Now the real answer to [the problem of gun violence] is for gun owners to form a different organization that supports the Second Amendment — that supports their rights to own guns, use guns, go hunting, go target shooting — but stands against the absolutism of the NRA. You know, the NRA's position reminds me of negotiating with the Iranians or the communists. You know, there's no possible discussion.

Clinton also argued in Wednesday's talk that the NRA dupes some gun owners into being "really upset all the time so they can keep collecting their money."

Aside from the obvious potential for offense to gun owners, Clinton's comparison is dubious in light of the many compromises made by the Iranian government in the recent nuclear deal. Bonnie Kristian

tricks of the trade
11:32 a.m. ET
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Everyone loves a good story — especially if it's also a good scandal. For Steve Bannon, the successful executive chairman of the right-wing publication Breitbart News, it's all about reaching "everybody" — even, and sometimes especially, the left.

The strategy, reported by Bloomberg, involves digging up "rigorous, fact-based indictments against major politicians" and then gaining the attention of "mainstream media outlets conservatives typically despise to disseminate those findings to the broadest audience." The most recent example of this strategy was the book Clinton Cash: The Untold Story of How and Why Foreign Governments and Business Helped Make Bill and Hillary Rich, published by Peter Schweizer, the president of the nonprofit Government Accountability Institute (GAI) — the group masterminding this media takeover, which was co-founded by Bannon.

The book got on the radar of many mainstream reporters, and the strategy ended up being so successful that it was in part, or maybe even primarily, responsible for the souring public perception of Clinton over the spring and summer:

The reason GAI [will spend months on a story] is because it's the secret to how conservatives can hack the mainstream media. [Writer Wynton] Hall has distilled this, too, into a slogan: "Anchor left, pivot right." It means that "weaponizing" a story onto the front page of The New York Times ("the Left") is infinitely more valuable than publishing it on "We don't look at the mainstream media as enemies because we don't want our work to be trapped in the conservative ecosystem," says Hall. […]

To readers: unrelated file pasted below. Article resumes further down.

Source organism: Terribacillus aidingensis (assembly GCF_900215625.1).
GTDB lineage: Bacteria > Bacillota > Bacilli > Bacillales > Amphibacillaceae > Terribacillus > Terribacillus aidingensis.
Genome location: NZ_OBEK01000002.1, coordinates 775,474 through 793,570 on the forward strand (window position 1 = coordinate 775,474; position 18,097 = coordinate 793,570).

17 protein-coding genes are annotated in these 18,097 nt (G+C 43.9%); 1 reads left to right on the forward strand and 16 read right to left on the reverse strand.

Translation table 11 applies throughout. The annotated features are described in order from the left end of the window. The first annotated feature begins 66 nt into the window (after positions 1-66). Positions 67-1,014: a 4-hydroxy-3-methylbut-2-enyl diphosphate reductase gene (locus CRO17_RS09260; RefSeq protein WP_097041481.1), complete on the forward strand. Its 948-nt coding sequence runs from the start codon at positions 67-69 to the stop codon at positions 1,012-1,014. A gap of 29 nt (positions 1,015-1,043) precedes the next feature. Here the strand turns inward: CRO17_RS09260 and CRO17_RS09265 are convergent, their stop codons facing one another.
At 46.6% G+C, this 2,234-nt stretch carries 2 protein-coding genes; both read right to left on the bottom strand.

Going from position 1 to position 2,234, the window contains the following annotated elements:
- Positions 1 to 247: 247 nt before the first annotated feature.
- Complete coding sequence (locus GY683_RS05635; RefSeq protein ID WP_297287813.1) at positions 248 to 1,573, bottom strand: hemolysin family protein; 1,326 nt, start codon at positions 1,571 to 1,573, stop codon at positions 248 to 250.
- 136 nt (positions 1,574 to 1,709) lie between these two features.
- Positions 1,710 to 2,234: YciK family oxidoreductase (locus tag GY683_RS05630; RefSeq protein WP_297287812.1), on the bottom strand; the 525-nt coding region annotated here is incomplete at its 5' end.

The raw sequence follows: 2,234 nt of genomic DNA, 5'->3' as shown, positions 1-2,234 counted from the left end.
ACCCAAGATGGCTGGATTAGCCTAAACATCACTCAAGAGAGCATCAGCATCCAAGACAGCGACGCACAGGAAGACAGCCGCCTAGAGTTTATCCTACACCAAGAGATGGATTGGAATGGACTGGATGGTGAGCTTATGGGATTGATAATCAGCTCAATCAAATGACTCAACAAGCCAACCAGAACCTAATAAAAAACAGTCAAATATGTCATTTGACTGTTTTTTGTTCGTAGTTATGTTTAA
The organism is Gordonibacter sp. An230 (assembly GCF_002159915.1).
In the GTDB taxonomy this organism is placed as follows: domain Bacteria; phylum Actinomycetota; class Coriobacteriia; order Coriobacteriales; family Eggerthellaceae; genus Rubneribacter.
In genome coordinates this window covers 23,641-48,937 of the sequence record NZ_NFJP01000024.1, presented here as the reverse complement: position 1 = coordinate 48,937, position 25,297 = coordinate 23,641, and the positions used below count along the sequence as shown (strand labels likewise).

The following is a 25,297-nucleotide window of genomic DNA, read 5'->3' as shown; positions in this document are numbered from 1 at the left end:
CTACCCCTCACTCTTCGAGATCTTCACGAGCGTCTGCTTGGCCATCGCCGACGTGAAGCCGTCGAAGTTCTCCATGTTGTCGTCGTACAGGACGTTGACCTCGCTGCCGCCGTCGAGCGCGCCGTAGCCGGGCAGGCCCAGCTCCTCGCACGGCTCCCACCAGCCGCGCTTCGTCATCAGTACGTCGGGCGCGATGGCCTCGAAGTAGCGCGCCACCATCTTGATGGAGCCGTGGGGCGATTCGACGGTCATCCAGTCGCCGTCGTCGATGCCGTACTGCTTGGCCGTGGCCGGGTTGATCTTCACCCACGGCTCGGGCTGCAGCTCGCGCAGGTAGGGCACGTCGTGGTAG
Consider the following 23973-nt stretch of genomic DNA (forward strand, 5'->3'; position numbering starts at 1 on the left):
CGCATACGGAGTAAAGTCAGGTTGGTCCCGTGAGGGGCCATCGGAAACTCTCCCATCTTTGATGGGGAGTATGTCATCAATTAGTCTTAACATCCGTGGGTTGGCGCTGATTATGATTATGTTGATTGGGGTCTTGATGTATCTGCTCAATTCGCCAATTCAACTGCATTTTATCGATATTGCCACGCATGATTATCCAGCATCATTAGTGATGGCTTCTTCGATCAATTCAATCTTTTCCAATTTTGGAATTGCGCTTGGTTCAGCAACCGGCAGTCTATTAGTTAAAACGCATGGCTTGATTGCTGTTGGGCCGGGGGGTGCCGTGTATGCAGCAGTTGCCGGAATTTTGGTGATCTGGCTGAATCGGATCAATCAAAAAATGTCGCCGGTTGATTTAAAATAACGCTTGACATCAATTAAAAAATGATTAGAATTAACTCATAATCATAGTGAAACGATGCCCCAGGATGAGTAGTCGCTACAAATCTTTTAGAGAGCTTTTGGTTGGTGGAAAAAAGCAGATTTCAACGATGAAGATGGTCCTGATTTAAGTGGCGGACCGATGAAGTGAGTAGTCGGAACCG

Once that work has permeated the mainstream — once it's found "a host body," in David Brock's phrase — then comes the "pivot." Heroes and villains emerge and become grist for a juicy Breitbart News narrative. "With Clinton Cash, we never really broke a story," says Bannon, "but you go [to] and we've got 20 things, we're linking to everybody else's stuff, we're aggregating, we'll pull stuff from the Left. It's a rolling phenomenon. Huge traffic. Everybody's invested." [Bloomberg]

Sneaky, genius, or both? Read the entire story over at Bloomberg. Jeva Lange

feel the bern
9:49 a.m. ET
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Bernie Sanders might be the most left-leaning candidate in the presidential race, but, according to the socialist senator, he's attracting some fans from the right. In an interview on MSNBC's Morning Joe Thursday, the Vermont senator addressed his "crossover" with GOP voters.

"There are more than a few Republicans for Bernie Sanders out there," he said. "Don't be surprised if we do well with a number of Republicans."

Sanders acknowledged that while there are certainly some "strong differences" of opinion between him and many Republicans — especially when it comes to abortion and same-sex marriage — he pointed out that there are definitely areas in which they share common ground.

"But you know, Republicans have to send their kids to college," Sanders said, referring to his proposal to offer free tuition at colleges and universities. "Working-class Republicans can't afford to do that. Working-class Republicans have seen their factories shut down and moved to China. Working-class Republicans are equally disgusted about a campaign-finance system which allows billionaires now to buy elections."

Strange as Sanders' claim may seem, he has attracted the Republican vote before. The Washington Post reports that in his 2012 Senate race for reelection in Vermont, Sanders beat his Republican opponent with 71 percent of the vote. Becca Stanek